Getting started with manifest files

What is a manifest file?

A manifest files allows you to be more explicit about your application composition and control settings that are not usually available through the user interface or Cloud 66 toolbelt. The file describes the setup of the components that make up your application. If you’re already familiar with manifest files, refer to Building a manifest file.

These are just some examples of the settings you can control with a manifest file:

How do I use a manifest file?

Manifest settings are defined in a file called manifest.yml. For Rails/Rack applications the path for manifest.yml is:


To get started:

  1. Add this file to your code
  2. Populate it with appropriate values (see below for examples)
  3. Commit your changes to your repository
  4. Build your application

Is my yaml valid?

The manifest file is YAML formatted. You can check its validity at YAML Lint or with this command:
$ ruby -e "require 'yaml'; YAML.load_file('.cloud66/manifest.yml')"

A working example

In this example we are going to modify the configuration of the simple application we used in our Getting started guide.

What you’ll need

Before you start, please check you have the following:

An account with your cloud provider of choice. Cloud 66 supports AWS, Google Cloud, Microsoft Azure, DigitalOcean, Hetzner, Linode, OVH, Packet, Rackspace, Vultr, and Cloud A.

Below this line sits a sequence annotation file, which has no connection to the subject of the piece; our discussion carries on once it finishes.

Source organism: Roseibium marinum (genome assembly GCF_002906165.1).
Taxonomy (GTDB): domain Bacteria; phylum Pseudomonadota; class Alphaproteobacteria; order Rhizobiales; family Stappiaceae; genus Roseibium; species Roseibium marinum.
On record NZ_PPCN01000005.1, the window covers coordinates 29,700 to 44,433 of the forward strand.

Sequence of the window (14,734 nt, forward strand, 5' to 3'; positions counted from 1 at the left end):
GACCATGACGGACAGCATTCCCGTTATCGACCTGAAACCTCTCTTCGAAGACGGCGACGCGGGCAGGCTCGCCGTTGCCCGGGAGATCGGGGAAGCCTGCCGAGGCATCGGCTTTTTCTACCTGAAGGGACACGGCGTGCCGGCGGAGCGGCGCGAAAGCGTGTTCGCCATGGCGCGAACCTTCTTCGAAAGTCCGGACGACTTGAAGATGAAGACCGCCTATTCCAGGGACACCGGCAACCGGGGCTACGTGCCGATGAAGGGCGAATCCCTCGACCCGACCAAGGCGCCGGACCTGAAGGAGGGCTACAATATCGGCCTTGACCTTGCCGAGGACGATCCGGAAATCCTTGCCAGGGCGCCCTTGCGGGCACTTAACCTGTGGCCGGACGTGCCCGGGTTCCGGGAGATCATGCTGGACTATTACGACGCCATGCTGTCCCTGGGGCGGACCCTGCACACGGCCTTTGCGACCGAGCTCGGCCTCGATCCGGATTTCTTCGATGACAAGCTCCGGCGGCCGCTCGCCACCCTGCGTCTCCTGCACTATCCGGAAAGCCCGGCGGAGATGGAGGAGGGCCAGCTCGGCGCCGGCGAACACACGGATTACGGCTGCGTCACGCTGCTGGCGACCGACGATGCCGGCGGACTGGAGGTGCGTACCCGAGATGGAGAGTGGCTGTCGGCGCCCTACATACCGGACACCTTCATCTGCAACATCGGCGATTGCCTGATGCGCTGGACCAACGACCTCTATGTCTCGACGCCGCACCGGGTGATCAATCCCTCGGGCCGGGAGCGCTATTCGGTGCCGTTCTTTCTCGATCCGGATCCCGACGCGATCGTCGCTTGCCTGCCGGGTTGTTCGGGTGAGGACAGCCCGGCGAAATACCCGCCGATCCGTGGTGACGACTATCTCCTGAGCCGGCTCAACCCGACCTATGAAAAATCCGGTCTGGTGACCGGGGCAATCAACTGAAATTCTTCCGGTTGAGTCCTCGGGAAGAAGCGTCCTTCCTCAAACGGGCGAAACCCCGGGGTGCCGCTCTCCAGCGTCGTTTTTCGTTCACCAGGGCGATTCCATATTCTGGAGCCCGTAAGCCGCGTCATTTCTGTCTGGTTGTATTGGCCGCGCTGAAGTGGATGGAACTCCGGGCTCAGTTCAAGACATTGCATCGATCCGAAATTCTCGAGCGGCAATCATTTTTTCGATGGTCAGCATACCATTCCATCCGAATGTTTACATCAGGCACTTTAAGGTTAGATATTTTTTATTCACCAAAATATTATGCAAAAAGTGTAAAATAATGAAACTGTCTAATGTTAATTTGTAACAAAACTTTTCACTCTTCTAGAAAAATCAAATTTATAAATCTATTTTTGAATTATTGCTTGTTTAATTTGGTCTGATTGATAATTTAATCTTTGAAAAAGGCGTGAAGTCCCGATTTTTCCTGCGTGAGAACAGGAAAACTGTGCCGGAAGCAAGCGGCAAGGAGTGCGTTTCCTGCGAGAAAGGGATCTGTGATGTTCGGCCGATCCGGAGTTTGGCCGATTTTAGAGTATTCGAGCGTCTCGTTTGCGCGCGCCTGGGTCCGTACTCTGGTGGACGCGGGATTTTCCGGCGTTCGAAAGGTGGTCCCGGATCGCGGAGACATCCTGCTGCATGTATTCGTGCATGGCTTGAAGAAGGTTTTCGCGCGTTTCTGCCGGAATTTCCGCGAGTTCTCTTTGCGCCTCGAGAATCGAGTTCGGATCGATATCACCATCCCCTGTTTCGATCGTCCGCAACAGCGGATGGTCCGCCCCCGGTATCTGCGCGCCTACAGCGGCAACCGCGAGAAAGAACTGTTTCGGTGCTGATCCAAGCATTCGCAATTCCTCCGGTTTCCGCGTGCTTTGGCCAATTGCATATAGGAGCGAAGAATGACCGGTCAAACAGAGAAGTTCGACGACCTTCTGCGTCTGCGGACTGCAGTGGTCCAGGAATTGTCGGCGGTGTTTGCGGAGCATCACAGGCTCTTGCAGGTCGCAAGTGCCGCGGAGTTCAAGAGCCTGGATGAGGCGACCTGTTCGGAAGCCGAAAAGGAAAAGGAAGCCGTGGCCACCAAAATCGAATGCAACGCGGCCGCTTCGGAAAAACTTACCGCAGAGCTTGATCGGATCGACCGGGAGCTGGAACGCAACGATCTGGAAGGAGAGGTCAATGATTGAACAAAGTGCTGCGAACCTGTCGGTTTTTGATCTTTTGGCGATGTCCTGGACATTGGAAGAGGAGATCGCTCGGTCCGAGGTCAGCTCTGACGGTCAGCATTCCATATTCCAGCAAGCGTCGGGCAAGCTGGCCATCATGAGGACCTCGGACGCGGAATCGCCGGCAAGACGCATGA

Click on any of the links above for instructions on linking your cloud provider to your Cloud 66 account.

Setting up your first manifest file

To populate the manifest.yml for your application:

  1. Follow the steps in the Getting Started guide but stop before the Defining your application step.
  2. Add the YAML below to your manifest.yml file:

Once we have the latest version of our Manifest checked in, we can go back to the Getting Started guide and continue from Defining your application step. Now, when you deploy your application, it will use the settings defined in your manifest file.

Defining a server for your component

The Manifest file gives you a lot of control over your components. For example, you can use the server settings to specify the exact size and region for your application server. The YAML below is an example of this in action:


Editing the manifest file of an existing application may not necessarily result in changes to the deployed instance(s) of that application, even if the application is subsequently redeployed. Read our in-depth guide to understand the complexities around this.

What’s next?